It never ceases to amaze me how we tout free speech, yet try to control what everyone says. Bloggers are especially notorious in my experience. I love what you write and hope you keep it as honest and sincere as you do.

    I know its hard to put yourself “out there” only to be put down for it. For the record, if you’re a country bumpkin – that’s what I want to be when I grow up.

    I live in a small town in a county that was “discovered” by the rich and famous. I don’t blame them for wanting to live here, it is gorgeous and I did move here from somewhere else. I just hate it when they want to change everything – bring in bigger malls, and chain stores all while building multi-million dollar summer homes that drive up real estate prices so much the locals can’t afford to buy any… oy now I’m high jacking your blog.

    I enjoy reading your blog so much, even though I’m a horrible commentor.

  17. August 1, 2008 1:29 pm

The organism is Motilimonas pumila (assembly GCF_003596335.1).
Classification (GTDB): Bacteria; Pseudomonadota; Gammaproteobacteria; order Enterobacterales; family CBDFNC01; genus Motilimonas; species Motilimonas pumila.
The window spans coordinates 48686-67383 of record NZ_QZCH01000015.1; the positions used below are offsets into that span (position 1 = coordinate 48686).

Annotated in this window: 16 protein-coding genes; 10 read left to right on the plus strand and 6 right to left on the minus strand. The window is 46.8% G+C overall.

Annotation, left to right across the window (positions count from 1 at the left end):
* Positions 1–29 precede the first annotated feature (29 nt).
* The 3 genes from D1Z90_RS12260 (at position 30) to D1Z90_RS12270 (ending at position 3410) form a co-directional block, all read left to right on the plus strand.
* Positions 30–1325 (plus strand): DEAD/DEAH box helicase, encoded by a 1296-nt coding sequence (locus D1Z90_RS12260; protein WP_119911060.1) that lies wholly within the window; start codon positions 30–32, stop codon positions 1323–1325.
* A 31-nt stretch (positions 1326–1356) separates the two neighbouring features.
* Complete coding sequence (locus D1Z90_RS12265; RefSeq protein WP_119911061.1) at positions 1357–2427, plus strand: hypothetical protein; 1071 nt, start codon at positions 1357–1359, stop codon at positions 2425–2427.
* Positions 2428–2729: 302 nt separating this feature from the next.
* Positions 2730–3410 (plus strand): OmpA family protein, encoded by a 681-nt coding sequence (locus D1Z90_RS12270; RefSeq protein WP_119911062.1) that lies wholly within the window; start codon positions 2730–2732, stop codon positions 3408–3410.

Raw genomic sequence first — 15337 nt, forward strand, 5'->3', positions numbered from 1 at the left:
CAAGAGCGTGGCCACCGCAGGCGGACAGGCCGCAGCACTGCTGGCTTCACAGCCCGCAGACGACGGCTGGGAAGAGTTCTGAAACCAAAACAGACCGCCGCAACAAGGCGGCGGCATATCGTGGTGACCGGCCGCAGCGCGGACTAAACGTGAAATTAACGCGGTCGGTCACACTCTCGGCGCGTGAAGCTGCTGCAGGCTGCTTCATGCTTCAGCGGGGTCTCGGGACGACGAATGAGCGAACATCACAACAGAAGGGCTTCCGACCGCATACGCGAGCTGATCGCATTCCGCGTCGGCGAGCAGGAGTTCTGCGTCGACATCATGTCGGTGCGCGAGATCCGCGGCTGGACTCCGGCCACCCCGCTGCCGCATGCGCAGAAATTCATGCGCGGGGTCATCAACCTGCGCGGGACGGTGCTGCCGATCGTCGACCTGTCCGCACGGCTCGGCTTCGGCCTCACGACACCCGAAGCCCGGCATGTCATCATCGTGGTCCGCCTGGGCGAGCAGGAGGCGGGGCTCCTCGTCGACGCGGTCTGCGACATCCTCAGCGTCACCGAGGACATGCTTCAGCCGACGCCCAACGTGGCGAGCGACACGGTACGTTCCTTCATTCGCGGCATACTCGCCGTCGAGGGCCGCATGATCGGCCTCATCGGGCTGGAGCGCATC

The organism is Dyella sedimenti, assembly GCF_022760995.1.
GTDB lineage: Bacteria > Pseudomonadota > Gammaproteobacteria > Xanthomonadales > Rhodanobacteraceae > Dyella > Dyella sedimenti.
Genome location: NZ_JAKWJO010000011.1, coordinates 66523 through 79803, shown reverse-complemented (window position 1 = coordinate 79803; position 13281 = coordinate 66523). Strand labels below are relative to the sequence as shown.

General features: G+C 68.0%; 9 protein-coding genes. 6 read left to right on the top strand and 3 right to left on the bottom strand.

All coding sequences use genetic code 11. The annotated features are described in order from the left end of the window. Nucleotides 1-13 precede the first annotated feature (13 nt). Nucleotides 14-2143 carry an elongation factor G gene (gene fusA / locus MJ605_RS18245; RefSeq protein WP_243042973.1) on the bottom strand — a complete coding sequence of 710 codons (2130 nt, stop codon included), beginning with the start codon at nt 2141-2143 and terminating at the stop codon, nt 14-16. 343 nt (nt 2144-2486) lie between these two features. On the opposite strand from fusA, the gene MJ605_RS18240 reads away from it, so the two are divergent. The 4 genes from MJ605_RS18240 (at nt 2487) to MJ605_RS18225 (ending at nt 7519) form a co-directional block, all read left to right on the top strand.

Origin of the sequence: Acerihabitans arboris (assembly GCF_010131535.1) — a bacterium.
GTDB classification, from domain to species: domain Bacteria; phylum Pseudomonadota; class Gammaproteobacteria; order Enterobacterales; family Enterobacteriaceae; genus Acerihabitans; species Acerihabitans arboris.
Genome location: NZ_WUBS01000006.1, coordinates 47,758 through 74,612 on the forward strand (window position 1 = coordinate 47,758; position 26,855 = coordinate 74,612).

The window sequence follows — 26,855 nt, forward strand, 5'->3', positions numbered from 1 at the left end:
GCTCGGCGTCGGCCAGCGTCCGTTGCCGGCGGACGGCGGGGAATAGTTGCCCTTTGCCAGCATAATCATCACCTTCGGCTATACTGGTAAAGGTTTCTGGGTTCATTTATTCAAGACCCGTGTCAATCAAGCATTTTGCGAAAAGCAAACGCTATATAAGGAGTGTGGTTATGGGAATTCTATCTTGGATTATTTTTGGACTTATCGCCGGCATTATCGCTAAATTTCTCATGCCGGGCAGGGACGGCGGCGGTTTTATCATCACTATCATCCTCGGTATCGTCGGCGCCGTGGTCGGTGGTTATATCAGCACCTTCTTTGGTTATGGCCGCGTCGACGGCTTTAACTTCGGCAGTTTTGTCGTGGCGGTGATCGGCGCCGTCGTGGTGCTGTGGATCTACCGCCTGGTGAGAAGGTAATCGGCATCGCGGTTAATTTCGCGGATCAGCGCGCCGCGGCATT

Kathie, you’re not hijacking the blog, I hijacked the women dabbling in normal in my comment! So that makes us even.

    Blogging is very anonymous, even if you comment, so it’s no wonder people get carried away and forget their manners. Although I have come to see that some people have no manners.

    That’s too bad about your town, it’s getting the same here. Our rich neighbor who thinks he’s an environmentalist, has a friend who is a pilot and owns a plane. They fly around all the time taking pictures. Or spend a good portion of the year traveling back and forth to their vacation home on Maui, and he thinks our cows are causing pollution. It drives me crazy.